With an incubation period of anything between a 'month and a lifetime' (A.Biggs) for sure this country is storing up TB problems for all mammalian species who have the misfortune to be in contact with it - including human beings.

lala said...
This comment has been removed by a blog administrator.
Matthew said...

Spam - deleted.

Anonymous said...

BLOODY UNCANNY AIN’T IT?

If you visit the following link to a recent Spectator article on the current Coalition Spending Review you will see the first graph illustrating “How we got here”

http://www.spectator.co.uk/coffeehouse/6391383/how-we-got-here-and-where-were-going.thtml

And if you look at the National Debt graph

http://www.spectator.co.uk/article_images/articledir_12782/6391383/5_listing.png

the rate of New Labour’s spending increase parallels that of the rate of increase of TB infected cattle slaughtered throughout New Labour regime and also throughout the 80’s, etc..

The first graph also shows a projected decline in government spending following the Coalition’s Spending Review – I hope the rate of unnecessary cattle slaughtered is likewise reflected!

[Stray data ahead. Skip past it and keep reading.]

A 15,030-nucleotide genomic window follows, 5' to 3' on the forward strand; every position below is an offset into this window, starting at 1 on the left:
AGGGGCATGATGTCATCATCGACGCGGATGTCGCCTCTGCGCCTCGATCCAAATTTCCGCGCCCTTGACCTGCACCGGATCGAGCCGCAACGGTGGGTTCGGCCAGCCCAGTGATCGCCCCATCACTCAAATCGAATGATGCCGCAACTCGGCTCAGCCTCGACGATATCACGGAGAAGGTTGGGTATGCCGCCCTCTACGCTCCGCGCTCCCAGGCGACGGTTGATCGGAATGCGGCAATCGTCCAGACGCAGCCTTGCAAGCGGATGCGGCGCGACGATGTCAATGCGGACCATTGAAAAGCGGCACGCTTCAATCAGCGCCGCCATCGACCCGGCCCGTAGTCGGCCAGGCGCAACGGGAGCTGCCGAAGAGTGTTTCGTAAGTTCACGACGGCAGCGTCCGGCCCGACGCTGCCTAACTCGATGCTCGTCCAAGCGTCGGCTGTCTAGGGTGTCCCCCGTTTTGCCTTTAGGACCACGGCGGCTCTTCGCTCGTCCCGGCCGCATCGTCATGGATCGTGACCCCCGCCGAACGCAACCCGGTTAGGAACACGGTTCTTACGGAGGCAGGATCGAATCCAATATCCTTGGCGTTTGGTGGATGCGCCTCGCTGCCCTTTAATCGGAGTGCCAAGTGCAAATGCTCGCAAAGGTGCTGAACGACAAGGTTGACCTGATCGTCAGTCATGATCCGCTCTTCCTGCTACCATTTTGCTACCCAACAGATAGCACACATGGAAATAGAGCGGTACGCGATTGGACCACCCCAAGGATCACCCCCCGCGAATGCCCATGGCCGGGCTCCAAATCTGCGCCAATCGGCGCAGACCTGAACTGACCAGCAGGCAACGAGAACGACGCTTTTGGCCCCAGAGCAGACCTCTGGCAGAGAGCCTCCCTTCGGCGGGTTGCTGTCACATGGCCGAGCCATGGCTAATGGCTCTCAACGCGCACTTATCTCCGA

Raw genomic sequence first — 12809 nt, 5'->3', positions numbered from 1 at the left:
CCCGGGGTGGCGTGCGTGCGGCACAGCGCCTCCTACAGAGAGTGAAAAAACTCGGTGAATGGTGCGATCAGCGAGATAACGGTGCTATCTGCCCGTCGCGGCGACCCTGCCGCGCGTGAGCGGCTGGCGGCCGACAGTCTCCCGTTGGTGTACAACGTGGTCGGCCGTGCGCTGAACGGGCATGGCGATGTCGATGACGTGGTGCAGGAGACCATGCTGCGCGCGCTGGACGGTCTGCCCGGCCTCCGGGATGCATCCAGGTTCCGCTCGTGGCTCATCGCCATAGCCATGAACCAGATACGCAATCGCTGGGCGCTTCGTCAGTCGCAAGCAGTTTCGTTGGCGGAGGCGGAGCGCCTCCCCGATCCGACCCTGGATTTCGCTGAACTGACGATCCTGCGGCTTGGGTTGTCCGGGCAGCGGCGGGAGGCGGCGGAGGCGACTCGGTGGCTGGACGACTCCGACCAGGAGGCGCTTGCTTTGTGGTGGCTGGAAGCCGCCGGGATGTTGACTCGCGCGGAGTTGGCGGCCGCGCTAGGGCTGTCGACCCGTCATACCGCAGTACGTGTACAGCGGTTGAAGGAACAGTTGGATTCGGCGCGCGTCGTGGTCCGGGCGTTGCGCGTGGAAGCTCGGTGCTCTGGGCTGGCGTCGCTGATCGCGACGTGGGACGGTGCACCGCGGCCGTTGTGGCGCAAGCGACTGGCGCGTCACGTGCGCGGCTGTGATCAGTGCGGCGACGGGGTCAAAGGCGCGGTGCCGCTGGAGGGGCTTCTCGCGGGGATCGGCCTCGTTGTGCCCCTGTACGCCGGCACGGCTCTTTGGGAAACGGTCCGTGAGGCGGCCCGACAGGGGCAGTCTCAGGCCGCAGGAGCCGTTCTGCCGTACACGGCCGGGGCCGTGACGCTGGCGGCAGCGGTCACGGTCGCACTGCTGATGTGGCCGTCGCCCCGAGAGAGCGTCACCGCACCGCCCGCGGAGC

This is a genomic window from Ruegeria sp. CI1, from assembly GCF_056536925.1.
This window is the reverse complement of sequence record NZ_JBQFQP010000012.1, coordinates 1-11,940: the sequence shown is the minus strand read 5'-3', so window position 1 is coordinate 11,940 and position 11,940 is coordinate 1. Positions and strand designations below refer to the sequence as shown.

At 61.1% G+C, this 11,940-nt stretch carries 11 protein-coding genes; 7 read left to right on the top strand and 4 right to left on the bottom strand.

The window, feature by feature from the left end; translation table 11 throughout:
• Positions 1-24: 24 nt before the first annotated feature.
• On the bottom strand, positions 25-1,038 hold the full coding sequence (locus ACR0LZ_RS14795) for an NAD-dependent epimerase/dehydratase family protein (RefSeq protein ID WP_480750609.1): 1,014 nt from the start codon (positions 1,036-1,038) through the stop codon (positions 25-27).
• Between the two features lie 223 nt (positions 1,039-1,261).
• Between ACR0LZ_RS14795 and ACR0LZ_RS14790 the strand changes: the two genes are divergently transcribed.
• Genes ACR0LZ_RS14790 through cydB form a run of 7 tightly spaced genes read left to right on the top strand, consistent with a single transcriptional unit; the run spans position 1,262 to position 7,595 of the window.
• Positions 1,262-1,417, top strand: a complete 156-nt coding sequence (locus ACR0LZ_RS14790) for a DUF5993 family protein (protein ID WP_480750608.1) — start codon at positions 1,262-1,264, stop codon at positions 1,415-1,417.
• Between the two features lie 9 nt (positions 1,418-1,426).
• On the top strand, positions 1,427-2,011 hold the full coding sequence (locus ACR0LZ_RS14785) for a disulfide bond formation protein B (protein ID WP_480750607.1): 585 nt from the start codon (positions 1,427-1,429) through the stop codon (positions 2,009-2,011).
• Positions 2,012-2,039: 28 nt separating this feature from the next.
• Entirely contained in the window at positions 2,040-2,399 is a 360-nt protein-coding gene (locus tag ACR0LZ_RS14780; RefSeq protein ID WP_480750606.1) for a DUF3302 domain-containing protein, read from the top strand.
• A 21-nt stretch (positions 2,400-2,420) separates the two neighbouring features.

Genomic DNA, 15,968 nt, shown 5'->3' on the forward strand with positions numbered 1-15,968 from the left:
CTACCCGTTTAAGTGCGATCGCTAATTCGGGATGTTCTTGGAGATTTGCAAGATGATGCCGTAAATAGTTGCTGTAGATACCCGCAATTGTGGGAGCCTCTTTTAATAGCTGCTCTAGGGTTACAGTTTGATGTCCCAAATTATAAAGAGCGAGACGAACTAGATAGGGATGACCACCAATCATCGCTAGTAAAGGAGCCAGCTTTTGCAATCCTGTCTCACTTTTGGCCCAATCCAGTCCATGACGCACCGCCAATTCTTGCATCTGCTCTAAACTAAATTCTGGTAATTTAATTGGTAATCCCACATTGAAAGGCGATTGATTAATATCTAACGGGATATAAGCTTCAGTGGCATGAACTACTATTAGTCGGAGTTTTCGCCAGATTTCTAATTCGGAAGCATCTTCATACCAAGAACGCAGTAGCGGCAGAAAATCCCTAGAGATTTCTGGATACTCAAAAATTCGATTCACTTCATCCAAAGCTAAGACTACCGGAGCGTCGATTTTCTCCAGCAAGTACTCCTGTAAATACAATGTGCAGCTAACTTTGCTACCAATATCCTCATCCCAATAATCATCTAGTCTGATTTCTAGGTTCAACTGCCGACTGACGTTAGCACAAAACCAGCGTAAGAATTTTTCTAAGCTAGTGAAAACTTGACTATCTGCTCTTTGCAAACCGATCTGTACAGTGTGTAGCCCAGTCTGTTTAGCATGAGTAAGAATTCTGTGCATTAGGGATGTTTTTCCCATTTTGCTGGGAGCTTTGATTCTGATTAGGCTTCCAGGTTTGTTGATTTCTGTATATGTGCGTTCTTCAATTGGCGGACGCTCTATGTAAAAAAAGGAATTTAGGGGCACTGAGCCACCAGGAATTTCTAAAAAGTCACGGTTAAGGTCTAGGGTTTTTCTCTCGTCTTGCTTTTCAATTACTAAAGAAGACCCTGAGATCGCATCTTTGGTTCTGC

Peter

Anonymous said...

I'd like to defend King Canute here :)

He is said to have insisted to top the tide, but he did it to prove to his courtiers that he has mortal limits.

See (or ahem, hear): http://ia360615.us.archive.org/1/items/fifty_famous_stories_lc_librivox/fiftyfamous_03_baldwin_64kb.mp3

The book is here: http://librivox.org/fifty-famous-stories-retold-by-james-baldwin/

---

As to the idea about stopping farming cattle... IIRC we need the manure to keep the soil structure healthy...

Anonymous said...

Un-canny?

Don't blame me!

King Un-Canute :)

Anonymous said...

Cannily, Cannily
(Ewan MacColl)

Cannily, cannily, my lal bairnikie
Divn't tha cry, my lal pet
Whisht at thy greetin'
Your daddy is sleeping
It's not time to waken him yet

Soon he'll be gan thro' the shed for his engine
Soon he'll be driving his train through the night
Working for pennies for you, my lal treasure
So had the noise, hinnie, your daddy sleeps light

When tha art grown tha shalt have tha own engine
The biggest that ever was seen on the line
And aal o' wor neighbors will point to my Johnnie
And knaa he's the king o' the North Eastern Line

Matthew said...

Anon 3.22 & 3.32

And the point is?